A TIME TO GATHER SEED
The end of February and the beginning of March can be brutally hot in Adelaide.
But while we humans are still in full summer mode, the garden is showing signs
of winding down towards autumn, with the quince trees heavy with fruit and my
favourite annuals setting seed.
It may seem like stating the obvious, but the only financially viable way to
fill a garden to bursting point is to start your own plants from seed. Think
of Gertrude Jekyll and her ‘drifts’ of colour - at garden centre prices, drifts
are beyond expensive.
Ordering packets of seed from specialist growers and waiting for them to arrive
in the post is one of life’s small pleasures, but for the thrifty gardener the
real joy comes from harvesting your own seed and sowing it on in the following
There are a few annuals I will always want in the garden, like the chocolate
in the main picture. Over the past two years they’ve
begun to appear of their own accord, but although I love self-sown plants and
almost always leave them where they choose to grow, the display is never as
intense as when I go to the trouble of raising stock from seed and planting
It’s the same with clary sage, which is perhaps my all-time favourite of the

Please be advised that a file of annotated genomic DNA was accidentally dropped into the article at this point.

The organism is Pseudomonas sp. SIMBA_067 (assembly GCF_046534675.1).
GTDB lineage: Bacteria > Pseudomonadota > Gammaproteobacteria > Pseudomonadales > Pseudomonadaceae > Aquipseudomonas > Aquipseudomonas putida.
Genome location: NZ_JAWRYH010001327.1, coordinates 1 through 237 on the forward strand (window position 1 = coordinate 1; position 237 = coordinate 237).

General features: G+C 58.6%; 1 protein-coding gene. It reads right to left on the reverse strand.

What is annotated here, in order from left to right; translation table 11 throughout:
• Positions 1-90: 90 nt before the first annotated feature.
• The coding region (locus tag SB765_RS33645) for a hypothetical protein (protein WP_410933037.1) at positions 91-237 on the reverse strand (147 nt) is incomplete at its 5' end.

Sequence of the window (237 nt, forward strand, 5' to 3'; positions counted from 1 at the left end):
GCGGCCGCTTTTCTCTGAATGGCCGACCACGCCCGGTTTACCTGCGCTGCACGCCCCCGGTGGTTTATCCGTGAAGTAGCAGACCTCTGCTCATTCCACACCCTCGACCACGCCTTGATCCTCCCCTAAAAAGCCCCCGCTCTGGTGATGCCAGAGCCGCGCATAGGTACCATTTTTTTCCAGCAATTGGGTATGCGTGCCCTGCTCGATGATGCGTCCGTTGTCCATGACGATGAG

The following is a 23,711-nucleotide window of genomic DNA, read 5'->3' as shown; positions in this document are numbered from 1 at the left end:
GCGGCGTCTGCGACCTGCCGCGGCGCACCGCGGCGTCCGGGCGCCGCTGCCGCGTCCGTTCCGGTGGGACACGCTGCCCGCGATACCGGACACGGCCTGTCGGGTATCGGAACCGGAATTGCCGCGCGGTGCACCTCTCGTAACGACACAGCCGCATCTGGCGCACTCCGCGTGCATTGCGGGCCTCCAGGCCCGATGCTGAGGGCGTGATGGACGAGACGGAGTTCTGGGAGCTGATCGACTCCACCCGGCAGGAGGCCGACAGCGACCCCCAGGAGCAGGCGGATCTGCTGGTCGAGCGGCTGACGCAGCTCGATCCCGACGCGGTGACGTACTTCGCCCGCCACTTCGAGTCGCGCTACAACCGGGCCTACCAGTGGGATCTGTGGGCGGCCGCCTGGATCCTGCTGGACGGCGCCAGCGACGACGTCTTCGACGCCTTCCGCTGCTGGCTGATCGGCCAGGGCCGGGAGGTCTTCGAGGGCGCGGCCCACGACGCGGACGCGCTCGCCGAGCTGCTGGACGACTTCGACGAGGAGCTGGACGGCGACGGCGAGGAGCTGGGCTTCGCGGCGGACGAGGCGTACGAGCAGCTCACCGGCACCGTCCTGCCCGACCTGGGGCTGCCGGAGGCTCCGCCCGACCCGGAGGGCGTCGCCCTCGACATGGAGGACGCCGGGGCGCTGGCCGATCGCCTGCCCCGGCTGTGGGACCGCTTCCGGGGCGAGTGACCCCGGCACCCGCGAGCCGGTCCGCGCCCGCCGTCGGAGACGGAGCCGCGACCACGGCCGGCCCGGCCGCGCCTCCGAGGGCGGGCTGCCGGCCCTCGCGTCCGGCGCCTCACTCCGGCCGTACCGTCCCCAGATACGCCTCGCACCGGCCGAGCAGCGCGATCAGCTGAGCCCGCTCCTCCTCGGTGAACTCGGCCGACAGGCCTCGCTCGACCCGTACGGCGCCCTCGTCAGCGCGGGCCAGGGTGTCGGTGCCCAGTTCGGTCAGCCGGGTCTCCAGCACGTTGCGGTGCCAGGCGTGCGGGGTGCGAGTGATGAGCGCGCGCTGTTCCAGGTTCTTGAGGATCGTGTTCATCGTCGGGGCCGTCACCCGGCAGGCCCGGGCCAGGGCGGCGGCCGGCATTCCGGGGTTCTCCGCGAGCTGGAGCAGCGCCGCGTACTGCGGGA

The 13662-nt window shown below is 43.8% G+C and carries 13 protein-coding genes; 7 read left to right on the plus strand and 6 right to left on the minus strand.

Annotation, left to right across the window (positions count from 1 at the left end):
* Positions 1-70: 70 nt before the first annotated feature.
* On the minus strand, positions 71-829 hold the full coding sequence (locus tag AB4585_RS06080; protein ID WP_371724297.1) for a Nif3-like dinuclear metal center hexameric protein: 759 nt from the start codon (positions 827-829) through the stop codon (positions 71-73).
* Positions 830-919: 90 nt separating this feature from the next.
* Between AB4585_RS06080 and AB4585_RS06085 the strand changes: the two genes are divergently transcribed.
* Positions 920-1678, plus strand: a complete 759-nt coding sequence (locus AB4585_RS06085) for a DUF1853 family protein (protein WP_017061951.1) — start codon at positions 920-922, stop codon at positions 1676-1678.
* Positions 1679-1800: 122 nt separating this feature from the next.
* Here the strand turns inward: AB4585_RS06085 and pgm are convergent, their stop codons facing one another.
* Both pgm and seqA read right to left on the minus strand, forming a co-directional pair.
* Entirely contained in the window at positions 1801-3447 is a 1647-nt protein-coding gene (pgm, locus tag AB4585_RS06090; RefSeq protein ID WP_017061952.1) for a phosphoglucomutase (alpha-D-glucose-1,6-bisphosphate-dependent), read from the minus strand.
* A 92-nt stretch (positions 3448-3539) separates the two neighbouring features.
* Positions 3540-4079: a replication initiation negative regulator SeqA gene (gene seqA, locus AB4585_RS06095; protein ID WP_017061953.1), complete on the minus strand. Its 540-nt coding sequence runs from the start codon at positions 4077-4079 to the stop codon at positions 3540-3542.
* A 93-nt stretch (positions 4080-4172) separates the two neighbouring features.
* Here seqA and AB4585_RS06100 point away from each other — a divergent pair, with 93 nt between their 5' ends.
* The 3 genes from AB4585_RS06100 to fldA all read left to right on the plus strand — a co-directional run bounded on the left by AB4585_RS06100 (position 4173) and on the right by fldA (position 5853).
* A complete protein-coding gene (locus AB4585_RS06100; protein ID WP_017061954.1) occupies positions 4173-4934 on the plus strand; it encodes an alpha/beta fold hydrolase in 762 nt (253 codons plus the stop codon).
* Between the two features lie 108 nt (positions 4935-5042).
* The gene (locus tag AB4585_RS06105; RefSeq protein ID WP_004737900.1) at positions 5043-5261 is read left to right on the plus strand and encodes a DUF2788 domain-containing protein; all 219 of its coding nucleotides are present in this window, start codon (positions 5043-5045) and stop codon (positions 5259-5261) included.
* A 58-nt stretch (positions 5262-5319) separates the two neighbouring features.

scented herbs. Towards the end of summer, small self-sown plants begin to pop
up, and as the tall flower spikes dry out I squeeze a few of their papery cups
to make them spray their small, glossy, brown seeds. The rest of the seed
heads are collected and stored for the future, and each autumn I sow a tray of
seeds and use the new plants to fill the gaps.
I am patiently awaiting the flowering of my latest batch of seedlings. The
is a late summer favourite. Unfortunately, the on-line
store I ordered them from seems to have disappeared, so it is more important
than ever to conserve the seed.
In a busy life you need to set up a system of raising seedlings that makes it
easy and time-effective, so that sowing a tray becomes a five-minute job. My
own method includes a three-tier plant stand with shelves wide enough to
accommodate the seed trays. I keep it close to where I store the potting mix,
and the fledgling plants are all in one place for ease of watering, for
pricking out and potting on. The whole stand can be moved into the shade if
the weather is too hot.
In the collection department, I make sure I have bundles of blank seed packets
handy. Used envelopes will also do, and it’s a good second career for them.
The main thing is to name and date the seed, and also to put a reminder in the
diary for when you should plant it.
Allowing plants to run to seed is also a great way of diverting pests away from
other plants. The adult pest will feed on the flowers and lay their eggs in the
unwanted, gone-to-seed plants. Vegetables gone to seed are particularly
attractive to them, and I let lovage and chard to go this way, although I’ve
heard that dill also works well.
And finally, if you end up with too much seed for your own use, and you will,
investigate local seed-swap schemes. Happy gathering!
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